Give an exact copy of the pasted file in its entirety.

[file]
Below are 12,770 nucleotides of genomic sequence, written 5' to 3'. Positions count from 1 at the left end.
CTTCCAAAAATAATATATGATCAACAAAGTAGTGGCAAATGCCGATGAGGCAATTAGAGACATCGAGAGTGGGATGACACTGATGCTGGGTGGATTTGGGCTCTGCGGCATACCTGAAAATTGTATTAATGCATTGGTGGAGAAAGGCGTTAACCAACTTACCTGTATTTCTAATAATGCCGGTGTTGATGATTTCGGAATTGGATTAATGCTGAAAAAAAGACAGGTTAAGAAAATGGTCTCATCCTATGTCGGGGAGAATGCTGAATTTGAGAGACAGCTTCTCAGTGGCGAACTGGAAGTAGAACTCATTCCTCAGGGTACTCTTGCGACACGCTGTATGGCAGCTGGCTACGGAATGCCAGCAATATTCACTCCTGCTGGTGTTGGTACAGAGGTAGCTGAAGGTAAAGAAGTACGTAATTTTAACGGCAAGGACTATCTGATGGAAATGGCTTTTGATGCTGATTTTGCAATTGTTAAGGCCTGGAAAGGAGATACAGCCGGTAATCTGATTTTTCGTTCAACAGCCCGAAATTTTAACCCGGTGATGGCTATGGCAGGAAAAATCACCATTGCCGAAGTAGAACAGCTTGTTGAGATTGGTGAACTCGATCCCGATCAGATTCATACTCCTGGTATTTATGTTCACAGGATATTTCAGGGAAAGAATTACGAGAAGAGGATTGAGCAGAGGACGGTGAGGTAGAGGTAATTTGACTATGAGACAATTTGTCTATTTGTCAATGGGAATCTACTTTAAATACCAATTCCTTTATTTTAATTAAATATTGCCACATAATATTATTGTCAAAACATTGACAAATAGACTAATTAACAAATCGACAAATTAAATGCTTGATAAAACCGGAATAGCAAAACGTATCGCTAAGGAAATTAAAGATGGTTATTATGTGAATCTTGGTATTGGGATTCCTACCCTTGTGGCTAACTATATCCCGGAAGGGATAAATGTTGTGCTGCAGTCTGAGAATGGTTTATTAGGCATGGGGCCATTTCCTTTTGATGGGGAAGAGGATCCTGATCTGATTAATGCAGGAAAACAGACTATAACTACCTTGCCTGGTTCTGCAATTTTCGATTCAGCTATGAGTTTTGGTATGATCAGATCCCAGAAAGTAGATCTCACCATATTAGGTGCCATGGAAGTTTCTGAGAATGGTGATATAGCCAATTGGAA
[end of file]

Below are 12,770 nucleotides of genomic sequence, written 5' to 3'. Positions count from 1 at the left end.
CTTCCAAAAATAATATATGATCAACAAAGTAGTGGCAAATGCCGATGAGGCAATTAGAGACATCGAGAGTGGGATGACACTGATGCTGGGTGGATTTGGGCTCTGCGGCATACCTGAAAATTGTATTAATGCATTGGTGGAGAAAGGCGTTAACCAACTTACCTGTATTTCTAATAATGCCGGTGTTGATGATTTCGGAATTGGATTAATGCTGAAAAAAAGACAGGTTAAGAAAATGGTCTCATCCTATGTCGGGGAGAATGCTGAATTTGAGAGACAGCTTCTCAGTGGCGAACTGGAAGTAGAACTCATTCCTCAGGGTACTCTTGCGACACGCTGTATGGCAGCTGGCTACGGAATGCCAGCAATATTCACTCCTGCTGGTGTTGGTACAGAGGTAGCTGAAGGTAAAGAAGTACGTAATTTTAACGGCAAGGACTATCTGATGGAAATGGCTTTTGATGCTGATTTTGCAATTGTTAAGGCCTGGAAAGGAGATACAGCCGGTAATCTGATTTTTCGTTCAACAGCCCGAAATTTTAACCCGGTGATGGCTATGGCAGGAAAAATCACCATTGCCGAAGTAGAACAGCTTGTTGAGATTGGTGAACTCGATCCCGATCAGATTCATACTCCTGGTATTTATGTTCACAGGATATTTCAGGGAAAGAATTACGAGAAGAGGATTGAGCAGAGGACGGTGAGGTAGAGGTAATTTGACTATGAGACAATTTGTCTATTTGTCAATGGGAATCTACTTTAAATACCAATTCCTTTATTTTAATTAAATATTGCCACATAATATTATTGTCAAAACATTGACAAATAGACTAATTAACAAATCGACAAATTAAATGCTTGATAAAACCGGAATAGCAAAACGTATCGCTAAGGAAATTAAAGATGGTTATTATGTGAATCTTGGTATTGGGATTCCTACCCTTGTGGCTAACTATATCCCGGAAGGGATAAATGTTGTGCTGCAGTCTGAGAATGGTTTATTAGGCATGGGGCCATTTCCTTTTGATGGGGAAGAGGATCCTGATCTGATTAATGCAGGAAAACAGACTATAACTACCTTGCCTGGTTCTGCAATTTTCGATTCAGCTATGAGTTTTGGTATGATCAGATCCCAGAAAGTAGATCTCACCATATTAGGTGCCATGGAAGTTTCTGAGAATGGTGATATAGCCAATTGGAA